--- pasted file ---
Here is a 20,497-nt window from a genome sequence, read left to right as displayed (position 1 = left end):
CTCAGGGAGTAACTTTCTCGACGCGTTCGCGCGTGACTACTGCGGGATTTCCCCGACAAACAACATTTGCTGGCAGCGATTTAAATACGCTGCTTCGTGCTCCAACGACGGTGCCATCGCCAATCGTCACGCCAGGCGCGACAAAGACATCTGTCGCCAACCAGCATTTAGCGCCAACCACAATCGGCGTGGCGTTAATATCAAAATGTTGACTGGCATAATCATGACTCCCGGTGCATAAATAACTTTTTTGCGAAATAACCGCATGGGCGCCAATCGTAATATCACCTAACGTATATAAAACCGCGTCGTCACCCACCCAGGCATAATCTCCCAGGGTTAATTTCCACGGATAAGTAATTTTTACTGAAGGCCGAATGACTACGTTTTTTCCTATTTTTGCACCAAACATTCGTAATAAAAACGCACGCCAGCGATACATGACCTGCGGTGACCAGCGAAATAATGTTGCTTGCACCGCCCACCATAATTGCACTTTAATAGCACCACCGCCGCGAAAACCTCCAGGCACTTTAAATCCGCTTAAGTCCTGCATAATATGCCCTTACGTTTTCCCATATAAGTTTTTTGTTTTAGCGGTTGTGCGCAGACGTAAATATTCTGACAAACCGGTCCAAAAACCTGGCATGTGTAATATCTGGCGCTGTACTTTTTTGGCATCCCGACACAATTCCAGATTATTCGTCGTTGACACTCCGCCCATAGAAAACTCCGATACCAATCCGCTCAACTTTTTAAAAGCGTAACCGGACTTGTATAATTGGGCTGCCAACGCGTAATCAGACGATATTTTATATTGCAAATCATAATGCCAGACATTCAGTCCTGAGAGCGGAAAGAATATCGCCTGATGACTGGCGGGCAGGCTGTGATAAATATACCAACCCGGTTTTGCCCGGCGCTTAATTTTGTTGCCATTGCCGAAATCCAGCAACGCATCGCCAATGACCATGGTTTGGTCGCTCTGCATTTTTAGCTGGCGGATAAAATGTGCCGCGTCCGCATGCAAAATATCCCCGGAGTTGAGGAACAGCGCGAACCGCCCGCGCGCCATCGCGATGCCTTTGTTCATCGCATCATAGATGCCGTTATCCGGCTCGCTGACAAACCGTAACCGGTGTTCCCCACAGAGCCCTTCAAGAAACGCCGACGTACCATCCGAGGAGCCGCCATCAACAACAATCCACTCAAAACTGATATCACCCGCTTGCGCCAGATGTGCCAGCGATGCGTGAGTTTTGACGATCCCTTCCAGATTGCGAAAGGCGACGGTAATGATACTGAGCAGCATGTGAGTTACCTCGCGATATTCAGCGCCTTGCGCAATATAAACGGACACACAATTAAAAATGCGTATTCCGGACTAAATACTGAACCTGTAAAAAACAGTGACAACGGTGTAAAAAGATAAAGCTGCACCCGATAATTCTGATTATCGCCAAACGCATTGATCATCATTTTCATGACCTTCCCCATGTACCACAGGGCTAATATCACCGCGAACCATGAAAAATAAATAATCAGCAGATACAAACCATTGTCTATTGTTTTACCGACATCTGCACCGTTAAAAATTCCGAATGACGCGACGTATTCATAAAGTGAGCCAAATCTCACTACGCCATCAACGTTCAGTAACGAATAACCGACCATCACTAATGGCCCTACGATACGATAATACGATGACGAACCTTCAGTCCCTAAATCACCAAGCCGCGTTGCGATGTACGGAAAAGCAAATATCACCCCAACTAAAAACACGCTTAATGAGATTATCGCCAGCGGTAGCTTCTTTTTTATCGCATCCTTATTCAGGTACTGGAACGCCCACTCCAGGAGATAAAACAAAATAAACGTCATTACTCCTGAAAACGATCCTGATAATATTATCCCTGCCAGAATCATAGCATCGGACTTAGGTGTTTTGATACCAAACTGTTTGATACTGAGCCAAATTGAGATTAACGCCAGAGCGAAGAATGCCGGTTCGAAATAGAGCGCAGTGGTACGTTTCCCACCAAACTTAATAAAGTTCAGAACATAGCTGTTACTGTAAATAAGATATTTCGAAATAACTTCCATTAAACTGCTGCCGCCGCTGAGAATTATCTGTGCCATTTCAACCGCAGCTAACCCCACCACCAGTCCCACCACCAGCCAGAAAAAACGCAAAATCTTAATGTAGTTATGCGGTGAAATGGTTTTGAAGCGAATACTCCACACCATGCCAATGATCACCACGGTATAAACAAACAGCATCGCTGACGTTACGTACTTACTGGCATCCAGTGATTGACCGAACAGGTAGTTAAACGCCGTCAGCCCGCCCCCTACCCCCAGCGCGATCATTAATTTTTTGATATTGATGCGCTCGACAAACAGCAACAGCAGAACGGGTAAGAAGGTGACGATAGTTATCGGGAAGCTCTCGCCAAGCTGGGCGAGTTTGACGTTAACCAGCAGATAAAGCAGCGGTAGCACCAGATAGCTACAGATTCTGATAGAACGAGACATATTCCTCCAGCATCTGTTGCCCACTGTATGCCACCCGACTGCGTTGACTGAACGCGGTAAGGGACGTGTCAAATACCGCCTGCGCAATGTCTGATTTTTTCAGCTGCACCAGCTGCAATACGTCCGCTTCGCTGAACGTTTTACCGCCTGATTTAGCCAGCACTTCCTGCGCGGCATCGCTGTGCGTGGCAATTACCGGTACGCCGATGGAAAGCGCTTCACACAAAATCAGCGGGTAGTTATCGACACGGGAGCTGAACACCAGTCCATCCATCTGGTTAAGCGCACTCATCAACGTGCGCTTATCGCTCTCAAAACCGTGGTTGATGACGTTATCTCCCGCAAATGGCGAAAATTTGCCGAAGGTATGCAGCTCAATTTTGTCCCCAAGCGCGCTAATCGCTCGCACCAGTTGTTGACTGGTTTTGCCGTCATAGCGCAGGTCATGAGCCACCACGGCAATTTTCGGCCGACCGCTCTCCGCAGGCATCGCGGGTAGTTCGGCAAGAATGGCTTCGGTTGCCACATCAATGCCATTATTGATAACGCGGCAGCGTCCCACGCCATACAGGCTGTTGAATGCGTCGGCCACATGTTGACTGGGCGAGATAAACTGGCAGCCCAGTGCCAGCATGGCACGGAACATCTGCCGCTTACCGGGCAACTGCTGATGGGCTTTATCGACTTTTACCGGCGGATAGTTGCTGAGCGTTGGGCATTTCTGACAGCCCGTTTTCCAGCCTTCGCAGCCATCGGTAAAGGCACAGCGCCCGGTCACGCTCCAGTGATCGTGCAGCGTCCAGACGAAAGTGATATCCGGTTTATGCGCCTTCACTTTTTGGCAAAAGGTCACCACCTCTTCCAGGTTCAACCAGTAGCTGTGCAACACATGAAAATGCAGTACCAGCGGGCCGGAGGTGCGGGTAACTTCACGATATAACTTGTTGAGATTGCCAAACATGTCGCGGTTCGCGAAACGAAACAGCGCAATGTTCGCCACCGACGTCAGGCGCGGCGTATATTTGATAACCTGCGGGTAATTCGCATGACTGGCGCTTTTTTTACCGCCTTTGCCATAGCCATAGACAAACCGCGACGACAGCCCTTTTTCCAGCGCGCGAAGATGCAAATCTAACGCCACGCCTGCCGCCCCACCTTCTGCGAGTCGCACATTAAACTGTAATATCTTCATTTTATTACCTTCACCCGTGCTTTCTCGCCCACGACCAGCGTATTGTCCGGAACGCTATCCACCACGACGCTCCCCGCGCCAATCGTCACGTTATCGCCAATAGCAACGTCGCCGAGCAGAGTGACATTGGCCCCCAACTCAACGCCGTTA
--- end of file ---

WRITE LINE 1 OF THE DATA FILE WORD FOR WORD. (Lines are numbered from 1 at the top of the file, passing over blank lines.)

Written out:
Here is a 20,497-nt window from a genome sequence, read left to right as displayed (position 1 = left end):